£9.60 a day into London, five days' train fare = one month's gym fees (to make use of the shower when I get there). So after week one, I'm in profit on the bike, add in two more days and that pays for the general running cost of the bike, tyres, chains etc.

Hmm, there's probably a good business opportunity there for someone to provide secure bicycle parking in the city with showers.

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Duncann [574 posts] 1 year ago
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PLEASE NOTE: the data is simply lifted from the 2011 Census of Population "Table CT0015EW Method of travel to work" (http://is.gd/sgooyC)

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Duncann [574 posts] 1 year ago
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It's just Census data... http://is.gd/sgooyC

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CanAmSteve [252 posts] 1 year ago
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London can be OK on a local level (within a borough) but as you get closer to the centre you cut across the various jurisdictions, which have differing priorities and politics, resulting in a mish-mash of routes.

You've got Hyde Park, etc. taking up a huge chunk and while there is some provision for cycling, the Royal Parks fight tooth and nail against adding any official bike routes - leaving the tourists free to ramble on their Boris bikes while regular commuters run the risk of tickets for straying off the few approved routes. Odd they can close large parts of the parks for concerts and the like but can't provide a strip a couple of metres wide here and there to make the bike routes join up more intelligently.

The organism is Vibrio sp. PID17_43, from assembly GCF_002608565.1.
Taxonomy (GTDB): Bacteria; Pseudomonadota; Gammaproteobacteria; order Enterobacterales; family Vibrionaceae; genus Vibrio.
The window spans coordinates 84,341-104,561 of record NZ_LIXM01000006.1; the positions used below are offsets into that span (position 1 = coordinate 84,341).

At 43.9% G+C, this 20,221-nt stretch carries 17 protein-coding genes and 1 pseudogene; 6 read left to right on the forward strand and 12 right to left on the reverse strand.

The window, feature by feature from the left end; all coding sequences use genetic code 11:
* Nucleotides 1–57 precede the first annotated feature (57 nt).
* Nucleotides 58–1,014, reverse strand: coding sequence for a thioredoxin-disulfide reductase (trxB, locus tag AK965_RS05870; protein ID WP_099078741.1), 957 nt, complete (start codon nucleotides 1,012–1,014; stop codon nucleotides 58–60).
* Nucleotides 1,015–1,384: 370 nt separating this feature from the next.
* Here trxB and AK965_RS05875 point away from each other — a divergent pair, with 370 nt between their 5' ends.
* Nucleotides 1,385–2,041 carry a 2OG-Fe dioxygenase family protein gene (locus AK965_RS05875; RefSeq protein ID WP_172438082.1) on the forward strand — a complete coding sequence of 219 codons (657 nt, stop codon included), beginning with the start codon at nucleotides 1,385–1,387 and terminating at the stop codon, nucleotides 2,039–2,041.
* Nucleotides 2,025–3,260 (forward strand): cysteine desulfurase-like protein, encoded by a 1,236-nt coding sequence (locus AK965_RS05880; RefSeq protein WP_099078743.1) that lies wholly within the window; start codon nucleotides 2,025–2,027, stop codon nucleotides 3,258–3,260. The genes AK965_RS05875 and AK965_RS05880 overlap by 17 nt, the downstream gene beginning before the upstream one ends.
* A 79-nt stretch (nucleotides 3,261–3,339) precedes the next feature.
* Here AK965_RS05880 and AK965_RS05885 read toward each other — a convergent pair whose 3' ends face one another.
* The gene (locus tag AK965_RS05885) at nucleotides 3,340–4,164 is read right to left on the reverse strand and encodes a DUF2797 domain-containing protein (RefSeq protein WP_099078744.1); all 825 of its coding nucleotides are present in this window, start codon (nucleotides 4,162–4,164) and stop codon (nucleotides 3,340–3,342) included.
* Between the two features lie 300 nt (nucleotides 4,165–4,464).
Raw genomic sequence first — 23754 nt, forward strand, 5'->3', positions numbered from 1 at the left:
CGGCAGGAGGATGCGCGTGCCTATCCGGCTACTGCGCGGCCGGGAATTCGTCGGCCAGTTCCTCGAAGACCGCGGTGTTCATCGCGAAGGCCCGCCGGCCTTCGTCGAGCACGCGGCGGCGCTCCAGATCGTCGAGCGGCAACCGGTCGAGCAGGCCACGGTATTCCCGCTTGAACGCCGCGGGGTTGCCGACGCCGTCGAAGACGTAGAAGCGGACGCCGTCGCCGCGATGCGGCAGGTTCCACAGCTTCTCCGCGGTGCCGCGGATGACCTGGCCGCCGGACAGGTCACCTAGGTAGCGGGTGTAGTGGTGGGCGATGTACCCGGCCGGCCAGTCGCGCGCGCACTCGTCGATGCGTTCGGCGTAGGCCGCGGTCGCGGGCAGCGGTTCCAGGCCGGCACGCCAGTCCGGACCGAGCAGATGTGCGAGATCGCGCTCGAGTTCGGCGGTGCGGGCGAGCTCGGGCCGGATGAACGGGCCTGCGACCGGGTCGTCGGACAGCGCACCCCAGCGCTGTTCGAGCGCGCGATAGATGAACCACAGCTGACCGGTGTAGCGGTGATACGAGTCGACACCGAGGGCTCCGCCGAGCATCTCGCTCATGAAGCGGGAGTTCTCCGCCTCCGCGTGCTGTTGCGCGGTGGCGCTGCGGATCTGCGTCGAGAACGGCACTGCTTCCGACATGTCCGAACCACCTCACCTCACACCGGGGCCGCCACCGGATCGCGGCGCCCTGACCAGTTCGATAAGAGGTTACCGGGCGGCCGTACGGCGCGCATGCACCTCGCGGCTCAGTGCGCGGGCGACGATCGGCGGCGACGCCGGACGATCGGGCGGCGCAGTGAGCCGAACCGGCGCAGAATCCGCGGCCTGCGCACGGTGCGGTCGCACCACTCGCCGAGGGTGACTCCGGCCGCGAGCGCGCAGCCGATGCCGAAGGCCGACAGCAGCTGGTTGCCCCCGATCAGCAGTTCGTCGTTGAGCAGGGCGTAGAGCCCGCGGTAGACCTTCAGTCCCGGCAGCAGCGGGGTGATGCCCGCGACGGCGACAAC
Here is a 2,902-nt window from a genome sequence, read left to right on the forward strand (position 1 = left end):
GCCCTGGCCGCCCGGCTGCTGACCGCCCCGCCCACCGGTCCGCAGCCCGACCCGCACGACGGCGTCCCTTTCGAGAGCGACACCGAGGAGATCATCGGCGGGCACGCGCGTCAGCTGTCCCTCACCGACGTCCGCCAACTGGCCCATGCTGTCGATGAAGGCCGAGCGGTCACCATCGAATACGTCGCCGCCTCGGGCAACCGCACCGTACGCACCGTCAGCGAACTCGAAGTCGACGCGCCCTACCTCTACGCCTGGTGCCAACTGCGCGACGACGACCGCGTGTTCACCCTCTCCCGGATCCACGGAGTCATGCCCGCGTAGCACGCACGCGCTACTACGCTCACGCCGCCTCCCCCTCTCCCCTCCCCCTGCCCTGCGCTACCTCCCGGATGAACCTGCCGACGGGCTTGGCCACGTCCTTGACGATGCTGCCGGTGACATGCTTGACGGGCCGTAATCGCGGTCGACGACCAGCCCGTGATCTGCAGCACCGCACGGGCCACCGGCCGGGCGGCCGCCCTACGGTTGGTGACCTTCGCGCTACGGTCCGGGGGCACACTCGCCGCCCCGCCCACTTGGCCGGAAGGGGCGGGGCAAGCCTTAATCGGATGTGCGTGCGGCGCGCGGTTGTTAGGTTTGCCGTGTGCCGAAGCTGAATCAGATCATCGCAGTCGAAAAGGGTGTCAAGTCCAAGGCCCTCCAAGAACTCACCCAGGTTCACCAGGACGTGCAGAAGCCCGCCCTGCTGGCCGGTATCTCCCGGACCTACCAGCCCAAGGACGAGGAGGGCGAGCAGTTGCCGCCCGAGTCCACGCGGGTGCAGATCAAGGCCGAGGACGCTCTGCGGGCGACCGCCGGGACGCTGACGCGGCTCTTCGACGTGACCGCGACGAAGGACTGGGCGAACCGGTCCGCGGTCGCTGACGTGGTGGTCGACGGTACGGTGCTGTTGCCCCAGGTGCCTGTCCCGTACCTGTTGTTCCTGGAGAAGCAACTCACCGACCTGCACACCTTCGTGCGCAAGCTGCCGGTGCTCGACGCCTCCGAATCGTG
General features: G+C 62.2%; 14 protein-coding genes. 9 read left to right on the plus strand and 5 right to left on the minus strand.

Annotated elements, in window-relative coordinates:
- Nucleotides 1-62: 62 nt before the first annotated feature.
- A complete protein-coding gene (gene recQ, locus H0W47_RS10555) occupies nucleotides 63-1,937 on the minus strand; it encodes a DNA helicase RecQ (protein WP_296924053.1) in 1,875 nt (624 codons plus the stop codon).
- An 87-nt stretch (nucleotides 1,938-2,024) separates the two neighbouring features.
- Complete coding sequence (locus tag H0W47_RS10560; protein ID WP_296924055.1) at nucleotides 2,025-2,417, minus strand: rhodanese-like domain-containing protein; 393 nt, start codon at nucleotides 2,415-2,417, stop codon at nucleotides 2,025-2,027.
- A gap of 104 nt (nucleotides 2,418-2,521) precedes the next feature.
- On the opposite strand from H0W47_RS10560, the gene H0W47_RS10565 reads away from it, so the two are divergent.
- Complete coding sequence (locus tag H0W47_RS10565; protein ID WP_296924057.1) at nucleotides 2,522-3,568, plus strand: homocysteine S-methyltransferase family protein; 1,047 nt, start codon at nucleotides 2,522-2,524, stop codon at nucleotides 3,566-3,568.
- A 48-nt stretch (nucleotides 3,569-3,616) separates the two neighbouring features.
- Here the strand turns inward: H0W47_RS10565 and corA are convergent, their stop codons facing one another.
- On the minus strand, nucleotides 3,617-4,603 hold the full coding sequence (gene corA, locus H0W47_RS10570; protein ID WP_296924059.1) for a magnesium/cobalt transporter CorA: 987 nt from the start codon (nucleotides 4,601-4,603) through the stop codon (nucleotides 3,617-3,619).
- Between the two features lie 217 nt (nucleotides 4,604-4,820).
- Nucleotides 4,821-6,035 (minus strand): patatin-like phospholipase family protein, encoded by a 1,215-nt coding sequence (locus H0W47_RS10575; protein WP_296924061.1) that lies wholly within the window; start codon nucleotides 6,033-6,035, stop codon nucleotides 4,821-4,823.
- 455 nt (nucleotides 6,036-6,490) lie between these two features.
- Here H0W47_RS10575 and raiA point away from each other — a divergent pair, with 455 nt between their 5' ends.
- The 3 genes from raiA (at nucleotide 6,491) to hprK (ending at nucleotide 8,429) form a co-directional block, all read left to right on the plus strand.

I detect a sort of class warfare aspect here - Westminster and K&C, for example, make very little accommodation for bicycles. And when they do, it's often puzzling (check out the "island" bike racks in the middle of Kensington High Street).

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Nick T [913 posts] 1 year ago
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Shared use paths with pedestrians and bikes are never a good idea, particularly when the people in foot are, quite rightly, more interested in admiring the view. Throw in some dogs getting some exercise and it's a recipe for disaster. Keep the parks reserved for gentle contemplation, it's bad enough taking a casual stroll on a towpath with all the tinkling bells of cyclists taking a clever shortcut barging past every 30 seconds. If cycling around Hyde Park is really adding so much inconvenience to your journey then just depart earlier.

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CanAmSteve [252 posts] 1 year ago
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"Shared use paths with pedestrians and bikes are never a good idea"

Ah - must inform the Rest of the World... ASAP  1